[SOLVED!] Boot Time Slower w/KDE Plasma Install & SDDM

I have removed LightDM and have installed SDDM for KDE Plasma 5 (yeah, I took the plunge). For some reason, instead of only staying on this screen for about 1 to 2 seconds like it used on Xfce, it’s hanging around for about 35 seconds.

So, I’m wondering, did I flub up a file? Is there a config I confounded? Is there an SDDM setting that needs situating?

Inquiring minds want to know. What kinds of files would you need (or terminal info) to help me track this down?

TIA guys!

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systemd-analyze blame 

Hi @joekamprad. Thanks for the quick reply. This is the report. To my untrained eye, I don’t see anything that would make the system go from the clean function to the login screen in 36 seconds…but, I do stress; it’s my untrained eye!

10.632s man-db.service
          4.653s updatedb.service
           827ms upower.service
           678ms lvm2-monitor.service
           549ms dev-sda1.device
           430ms systemd-logind.service
           336ms udisks2.service
           334ms systemd-tmpfiles-clean.service
           297ms systemd-udevd.service
           258ms systemd-journald.service
           236ms ldconfig.service
            93ms systemd-backlight@backlight:intel_backlight.service
            92ms polkit.service
            90ms systemd-udev-trigger.service
            88ms systemd-journal-flush.service
            61ms NetworkManager.service
            53ms avahi-daemon.service
            47ms user@1001.service
            45ms systemd-tmpfiles-setup.service
            41ms systemd-journal-catalog-update.service
            28ms logrotate.service
            28ms systemd-sysusers.service
            25ms colord.service
            25ms systemd-modules-load.service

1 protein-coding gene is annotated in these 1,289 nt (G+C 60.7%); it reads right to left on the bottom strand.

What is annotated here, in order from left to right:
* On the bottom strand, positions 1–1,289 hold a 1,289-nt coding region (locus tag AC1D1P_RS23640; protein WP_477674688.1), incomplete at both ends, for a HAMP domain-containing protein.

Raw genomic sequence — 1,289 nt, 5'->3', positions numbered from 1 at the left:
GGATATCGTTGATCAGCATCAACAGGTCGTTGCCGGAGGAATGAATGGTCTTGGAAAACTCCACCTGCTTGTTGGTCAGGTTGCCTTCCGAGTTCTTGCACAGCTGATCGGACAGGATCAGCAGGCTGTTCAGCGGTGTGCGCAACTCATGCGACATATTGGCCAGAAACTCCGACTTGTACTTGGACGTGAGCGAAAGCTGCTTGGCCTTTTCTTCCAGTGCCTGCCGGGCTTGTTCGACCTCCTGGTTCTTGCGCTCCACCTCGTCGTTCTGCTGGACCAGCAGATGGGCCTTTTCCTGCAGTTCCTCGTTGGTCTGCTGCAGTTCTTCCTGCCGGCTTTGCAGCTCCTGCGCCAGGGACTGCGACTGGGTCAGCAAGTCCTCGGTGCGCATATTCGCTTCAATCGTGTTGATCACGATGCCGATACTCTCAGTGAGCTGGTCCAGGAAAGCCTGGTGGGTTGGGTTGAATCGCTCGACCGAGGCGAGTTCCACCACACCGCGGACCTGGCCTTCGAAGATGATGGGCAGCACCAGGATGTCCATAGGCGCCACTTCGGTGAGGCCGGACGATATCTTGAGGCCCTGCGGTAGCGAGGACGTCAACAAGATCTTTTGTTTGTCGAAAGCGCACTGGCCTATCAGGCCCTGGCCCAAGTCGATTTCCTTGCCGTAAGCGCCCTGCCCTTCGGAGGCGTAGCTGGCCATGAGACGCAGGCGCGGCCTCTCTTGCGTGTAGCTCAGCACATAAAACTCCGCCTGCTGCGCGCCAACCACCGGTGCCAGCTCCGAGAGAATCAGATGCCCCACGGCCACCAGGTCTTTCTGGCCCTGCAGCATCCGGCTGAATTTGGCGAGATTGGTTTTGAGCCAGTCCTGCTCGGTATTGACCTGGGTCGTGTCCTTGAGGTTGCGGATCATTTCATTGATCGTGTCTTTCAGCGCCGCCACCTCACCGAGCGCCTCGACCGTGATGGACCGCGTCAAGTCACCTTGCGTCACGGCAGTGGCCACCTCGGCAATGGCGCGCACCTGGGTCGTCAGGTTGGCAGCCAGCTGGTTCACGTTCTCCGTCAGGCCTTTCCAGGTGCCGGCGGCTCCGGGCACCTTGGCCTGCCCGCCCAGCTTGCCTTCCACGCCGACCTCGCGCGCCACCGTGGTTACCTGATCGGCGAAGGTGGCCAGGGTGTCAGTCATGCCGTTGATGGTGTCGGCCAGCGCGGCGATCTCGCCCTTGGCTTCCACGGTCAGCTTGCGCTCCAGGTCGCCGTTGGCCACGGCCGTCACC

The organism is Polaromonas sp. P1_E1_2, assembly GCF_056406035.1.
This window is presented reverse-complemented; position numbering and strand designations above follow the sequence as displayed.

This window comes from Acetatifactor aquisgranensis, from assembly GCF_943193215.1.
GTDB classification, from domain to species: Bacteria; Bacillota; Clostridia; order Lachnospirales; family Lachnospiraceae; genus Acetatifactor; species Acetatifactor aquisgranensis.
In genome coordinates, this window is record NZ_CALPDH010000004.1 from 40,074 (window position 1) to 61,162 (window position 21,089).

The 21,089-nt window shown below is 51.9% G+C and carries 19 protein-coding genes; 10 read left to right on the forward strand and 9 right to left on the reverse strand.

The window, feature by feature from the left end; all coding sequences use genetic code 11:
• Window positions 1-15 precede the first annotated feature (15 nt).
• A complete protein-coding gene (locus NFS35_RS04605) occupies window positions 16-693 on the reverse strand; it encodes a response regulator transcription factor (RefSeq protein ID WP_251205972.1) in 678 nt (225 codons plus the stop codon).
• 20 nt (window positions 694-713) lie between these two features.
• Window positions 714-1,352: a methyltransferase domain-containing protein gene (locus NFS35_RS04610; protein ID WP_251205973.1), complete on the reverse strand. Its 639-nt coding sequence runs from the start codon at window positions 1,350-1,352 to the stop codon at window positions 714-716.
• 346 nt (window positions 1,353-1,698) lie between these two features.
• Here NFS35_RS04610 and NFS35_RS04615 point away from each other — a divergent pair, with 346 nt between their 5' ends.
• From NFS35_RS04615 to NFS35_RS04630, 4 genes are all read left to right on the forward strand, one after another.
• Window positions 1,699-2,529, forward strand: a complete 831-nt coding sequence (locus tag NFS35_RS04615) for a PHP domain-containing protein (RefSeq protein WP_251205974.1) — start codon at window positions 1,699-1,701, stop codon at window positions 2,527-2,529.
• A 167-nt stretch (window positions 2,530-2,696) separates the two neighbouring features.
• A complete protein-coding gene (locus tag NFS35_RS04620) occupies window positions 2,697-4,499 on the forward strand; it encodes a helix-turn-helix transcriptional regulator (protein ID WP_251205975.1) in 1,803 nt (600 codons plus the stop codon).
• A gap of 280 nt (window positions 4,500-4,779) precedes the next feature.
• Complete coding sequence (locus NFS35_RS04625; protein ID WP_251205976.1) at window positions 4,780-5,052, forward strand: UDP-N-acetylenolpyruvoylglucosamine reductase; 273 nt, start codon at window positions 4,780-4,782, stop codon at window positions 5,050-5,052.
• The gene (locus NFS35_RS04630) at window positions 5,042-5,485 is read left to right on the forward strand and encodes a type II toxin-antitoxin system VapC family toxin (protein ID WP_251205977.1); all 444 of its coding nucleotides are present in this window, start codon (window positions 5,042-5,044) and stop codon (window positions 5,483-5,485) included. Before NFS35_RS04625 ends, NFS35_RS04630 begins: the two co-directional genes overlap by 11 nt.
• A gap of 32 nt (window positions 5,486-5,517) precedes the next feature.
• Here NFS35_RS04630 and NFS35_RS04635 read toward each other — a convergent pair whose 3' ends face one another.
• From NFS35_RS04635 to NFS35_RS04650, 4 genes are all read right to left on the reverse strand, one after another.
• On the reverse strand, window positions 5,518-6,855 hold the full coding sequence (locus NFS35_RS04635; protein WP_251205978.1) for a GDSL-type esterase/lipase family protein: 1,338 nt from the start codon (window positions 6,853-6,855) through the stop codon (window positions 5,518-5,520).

15ms user-runtime-dir@1001.service
            15ms systemd-sysctl.service
            15ms systemd-tmpfiles-setup-dev.service
            13ms dev-mqueue.mount

4.653s updatedb.service is the biggest but this is running periodically only…

this shows that the cuprit is not a systemd-service as times are o.k. :wink:

next step boot log / journal:

journalctl -b -0 | curl -F 'f:1=<-' ix.io

Maybe installing and enabling haveged could help here :thinking:

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Just what I was about to suggest. :wink:

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Hi. I have this installed already, but I have NO idea what it’s for, or how to use it.

I ran this code, and pasted the link into my browser. It gave me a lot of stuff. Is this something safe to share here on the forums? I can give the link here if you think it’s okay.

it may includes UUIDS of your harddrives, but i do not think this is a security risk…of you do not want to post them at here you can send me the link in a private message …

Hi @joekamprad. I just PM’d you with the link. Just in case…

From the arch wiki:

The haveged project is an attempt to provide an easy-to-use, unpredictable random number generator based upon an adaptation of the HAVEGE algorithm. Haveged was created to remedy low-entropy conditions in the Linux random device that can occur under some workloads, especially on headless servers.

It’s a daemon/service running in the background so you simply have to start/enable it via systemctl. The delay maybe due to low entropy when starting SDDM.

I did the following: (Looks like it’s already running?)

ps -ef | grep haveged
USER     5294  4752  0 00:43 pts/2    00:00:00 grep haveged

It should look like this:

haveged    504     1  0 07:38 ?        00:00:00 /usr/bin/haveged --Foreground --verbose=1
csteinf+  1712  1704  0 07:46 pts/2    00:00:00 grep --colour=auto haveged


sudo systemctl status haveged

to get the status


sudo systemctl start haveged
sudo systemctl enable haveged

to start it right away and enable it on boot. Then try a reboot.

Maybe try a

sudo pacman -S haveged


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Holy crap! @csteinforth! That worked with amazing results! I don’t even think Xfce came up this quickly from a reboot! Wow!

Look, guys…people talk a lot about this community. They talk about how friendly it is, and that’s very true! It’s also an amazing collection of human beings who have extensive information and can share it in a way that makes the neo-intermediates like me feel good about asking questions.

Thank you so much everyone who was involved!!!

I’m marking this “Solved”!



Glad this helped! It seems most noticeable to me with Plasma for some reason.

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Does anyone know the exact reason? Heavy workload or something else?

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